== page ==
Who watched the Australian Open finals last month? Talk about thrilling tennis!
We saw Caroline Wozniacki earn her first ever grand slam title after a thrilling win against the now-world #2 Simona Halep.
And in the men’s final, Roger Federer continued to enchant audiences in a tight match against Marin Cilic. The two battled for five sets and The Fed came out on top, cinching his 20th Grand Slam title.
With the tennis still relatively fresh on everybody’s minds, we thought this would be the perfect time to talk about a surprisingly common physio problem: tennis elbow.
Tennis elbow: everything you need to know
Tennis elbow (or lateral epicondylosis) is commonly experienced by – who else? – tennis players (hence its “creative” name!), but did you know it’s actually most common in tradespeople, particularly brick layers and concreters?
Despite its nickname, it can also be caused a number of other racquet sports, including:
- Table tennis
It can even be caused by other activities like gardening, painting, knitting, and other types of manual labour.
In short, any activity that requires repeated elbow movement and gripping can potentially result in tennis elbow. That even includes activities like playing violin or even fine hand movements like typing if done for long enough!
It can strike people of all ages, but it most common in adults aged between 30 and 50.
What causes tennis elbow?
Tennis elbow is more often than not an overuse injury.
It is caused by repeated usage of the muscles in and around the elbow.
More specifically, tennis elbow is caused by damage to the muscle tissue that anchors your arm bone at the elbow. The muscles that extend your wrist and that are involved with gripping attached onto your upper arm at the elbow – specifically, the bony knob that sticks out when you fold your arms. Tendons are what anchor these muscles onto their bony attachments.
Repeated contractions of your arm can cause micro tears in these tendons that keep your forearm muscles in place.
The result? Tennis elbow.
If you’re suffering from tennis elbow, might experience aches and tenderness in your arm every time you bend your elbow or perform gripping actions such as opening doors and picking up objects.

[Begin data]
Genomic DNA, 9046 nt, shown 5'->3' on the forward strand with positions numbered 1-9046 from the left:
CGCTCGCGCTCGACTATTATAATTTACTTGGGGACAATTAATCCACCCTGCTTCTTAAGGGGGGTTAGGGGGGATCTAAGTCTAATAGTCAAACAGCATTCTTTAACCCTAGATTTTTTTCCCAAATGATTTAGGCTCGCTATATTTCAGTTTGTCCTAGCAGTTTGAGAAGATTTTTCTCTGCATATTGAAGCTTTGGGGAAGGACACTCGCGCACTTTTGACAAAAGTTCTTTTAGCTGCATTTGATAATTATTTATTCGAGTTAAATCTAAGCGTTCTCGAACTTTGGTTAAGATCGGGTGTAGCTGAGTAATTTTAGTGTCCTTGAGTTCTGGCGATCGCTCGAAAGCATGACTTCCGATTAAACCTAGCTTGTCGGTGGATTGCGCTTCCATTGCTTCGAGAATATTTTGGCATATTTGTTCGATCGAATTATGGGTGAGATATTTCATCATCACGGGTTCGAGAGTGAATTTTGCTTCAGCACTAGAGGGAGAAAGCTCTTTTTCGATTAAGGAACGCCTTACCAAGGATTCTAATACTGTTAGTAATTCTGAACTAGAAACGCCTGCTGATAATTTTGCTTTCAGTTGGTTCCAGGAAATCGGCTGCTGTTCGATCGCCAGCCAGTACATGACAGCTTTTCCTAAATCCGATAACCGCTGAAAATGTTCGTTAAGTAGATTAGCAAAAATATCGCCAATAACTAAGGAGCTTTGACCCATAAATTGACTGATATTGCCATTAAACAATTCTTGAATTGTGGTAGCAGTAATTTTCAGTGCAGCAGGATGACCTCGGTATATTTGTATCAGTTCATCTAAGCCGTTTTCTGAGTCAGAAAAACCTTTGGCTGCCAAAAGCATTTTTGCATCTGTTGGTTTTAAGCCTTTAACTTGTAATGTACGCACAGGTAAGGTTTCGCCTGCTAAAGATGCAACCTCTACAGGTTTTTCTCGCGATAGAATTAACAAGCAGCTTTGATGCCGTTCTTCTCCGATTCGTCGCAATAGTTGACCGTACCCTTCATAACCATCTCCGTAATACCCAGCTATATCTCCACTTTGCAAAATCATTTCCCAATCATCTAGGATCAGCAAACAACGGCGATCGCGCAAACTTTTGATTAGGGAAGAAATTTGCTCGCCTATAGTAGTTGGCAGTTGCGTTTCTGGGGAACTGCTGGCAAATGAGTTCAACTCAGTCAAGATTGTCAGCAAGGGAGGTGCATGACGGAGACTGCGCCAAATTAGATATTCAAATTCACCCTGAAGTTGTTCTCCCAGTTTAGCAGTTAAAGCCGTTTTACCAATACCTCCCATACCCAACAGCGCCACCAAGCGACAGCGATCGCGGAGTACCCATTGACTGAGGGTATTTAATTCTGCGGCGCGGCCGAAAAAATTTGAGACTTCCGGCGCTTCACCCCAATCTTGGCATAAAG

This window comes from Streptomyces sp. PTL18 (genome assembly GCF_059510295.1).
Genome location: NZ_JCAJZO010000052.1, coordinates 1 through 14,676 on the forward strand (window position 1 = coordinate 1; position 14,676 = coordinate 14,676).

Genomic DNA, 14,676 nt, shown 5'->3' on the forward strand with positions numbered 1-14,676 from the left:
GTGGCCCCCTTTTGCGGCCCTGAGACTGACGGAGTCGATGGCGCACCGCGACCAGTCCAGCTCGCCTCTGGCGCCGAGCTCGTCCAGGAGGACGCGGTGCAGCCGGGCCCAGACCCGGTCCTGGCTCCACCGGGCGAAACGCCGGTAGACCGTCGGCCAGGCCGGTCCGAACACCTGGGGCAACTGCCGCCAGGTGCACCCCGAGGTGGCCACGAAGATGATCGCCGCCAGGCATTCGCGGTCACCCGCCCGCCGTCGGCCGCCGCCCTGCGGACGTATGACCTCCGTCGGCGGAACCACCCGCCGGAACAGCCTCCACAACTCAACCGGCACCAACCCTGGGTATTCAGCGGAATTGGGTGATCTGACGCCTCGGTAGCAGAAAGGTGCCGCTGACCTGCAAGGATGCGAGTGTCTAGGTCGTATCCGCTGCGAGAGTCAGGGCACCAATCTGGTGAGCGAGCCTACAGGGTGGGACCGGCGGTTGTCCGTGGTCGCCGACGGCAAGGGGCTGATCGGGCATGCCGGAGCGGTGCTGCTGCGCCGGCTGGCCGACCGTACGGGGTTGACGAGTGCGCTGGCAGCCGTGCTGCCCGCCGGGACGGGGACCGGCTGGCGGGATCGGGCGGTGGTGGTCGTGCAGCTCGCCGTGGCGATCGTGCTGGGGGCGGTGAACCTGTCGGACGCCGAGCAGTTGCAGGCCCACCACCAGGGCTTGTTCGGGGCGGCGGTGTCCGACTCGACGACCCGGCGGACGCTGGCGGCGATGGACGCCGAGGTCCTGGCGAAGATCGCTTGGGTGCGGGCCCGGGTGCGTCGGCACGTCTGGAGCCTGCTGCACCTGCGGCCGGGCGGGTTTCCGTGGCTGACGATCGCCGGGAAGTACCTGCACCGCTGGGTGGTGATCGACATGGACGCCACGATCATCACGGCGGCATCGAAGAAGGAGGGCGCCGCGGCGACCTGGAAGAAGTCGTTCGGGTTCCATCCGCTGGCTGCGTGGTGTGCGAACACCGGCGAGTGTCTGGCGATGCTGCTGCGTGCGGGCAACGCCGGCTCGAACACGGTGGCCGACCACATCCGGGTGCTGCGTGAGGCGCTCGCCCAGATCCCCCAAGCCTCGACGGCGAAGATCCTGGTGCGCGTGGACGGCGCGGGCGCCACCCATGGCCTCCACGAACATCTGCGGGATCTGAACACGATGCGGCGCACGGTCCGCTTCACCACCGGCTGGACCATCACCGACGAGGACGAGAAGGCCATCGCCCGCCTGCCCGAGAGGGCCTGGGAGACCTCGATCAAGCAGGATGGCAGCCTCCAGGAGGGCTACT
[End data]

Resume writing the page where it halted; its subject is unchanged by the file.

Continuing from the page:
Pain can even flare up when wiggling your fingers – you’d be surprised how many small movements hinge on your elbows!
Generally, the pain from tennis elbow is localised to where your arm meets your elbow. It may also spread further down your forearm towards your fingers.
In most cases, the pain keeps to the outside of your arm rather than the inside.
How to relieve tennis elbow
Visit your local physiotherapist for proper diagnosis
If you’re reading this blog post, chances are you or someone you know is suffering from tennis elbow.
Visit your local physiotherapist for a proper diagnosis and the right solution to get you out of pain.
It’s important to note that there are a lot of people being diagnosed with tennis elbow that actually have a similar but different condition.
Our success with treating elbow and forearm pain is due to our ability to diagnose the difference between the two and then provide the right treatment accordingly.
Keep your cool?
There’s a lot of energetic debate about whether keeping it cool is an effective treatment for tennis elbow.
The reason ice is commonly given as a home remedy is because many cases of tennis elbow are followed with swelling. However, treating inflammation has nothing to do with treating your tennis elbow. In fact, inflammation is your body’s automatic response to damage, not the outcome.
Icing has become an outdated technique that does nothing to induce a healing response in tissue, and is not part of Physio AUS’ treatment system. In fact, icing has recently been shown to slightly delay tissue healing times!
Instead, dry needling is an effective technique, particularly for elbow and forearm pain, which respond to it the best.
“How’s my technique?” Assess your current technique
If you’re an athlete, chances are you got tennis elbow from engaging in your favourite sport.
In these cases, it can be beneficial to investigate whether there’s anything you can change with your technique to prevent tennis elbow from coming back.
Not only does this reduce the likelihood of tennis elbow recurring, but it can also insulate you from other sports-related musculoskeletal issues in the future.
- Talk with your coach and your physiotherapist about techniques that can reduce the strain on your elbows
- It might also be worth analysing your current warm-up routine and see where it can be altered
How your physiotherapist can help with tennis elbow treatment
In most cases, tennis elbow will not improve naturally over time.
Your physio can stop tennis elbow from rearing its ugly head again once it recovers. At Physio AUS, we are big believers in strength training and conditioning – we can prescribe exercises routines that condition your muscles and build resistance in your arm.
Our 4-stage treatment protocol is critical in healing tennis elbow, along with dry needling and manual therapy.
If tennis elbow is a recurring problem for you that’s stopping you from living your life to the fullest, get in touch with the Physio AUS team.
Book your first Physio AUS consultation today
If you’re looking for an experienced Highett physiotherapist, book an appointment with Ben Demase and the Physio AUS team.
Located further afield? No problem – you can book an online consultation to get the full physio assessment and prescription plan from your living room, kitchen, and even your office!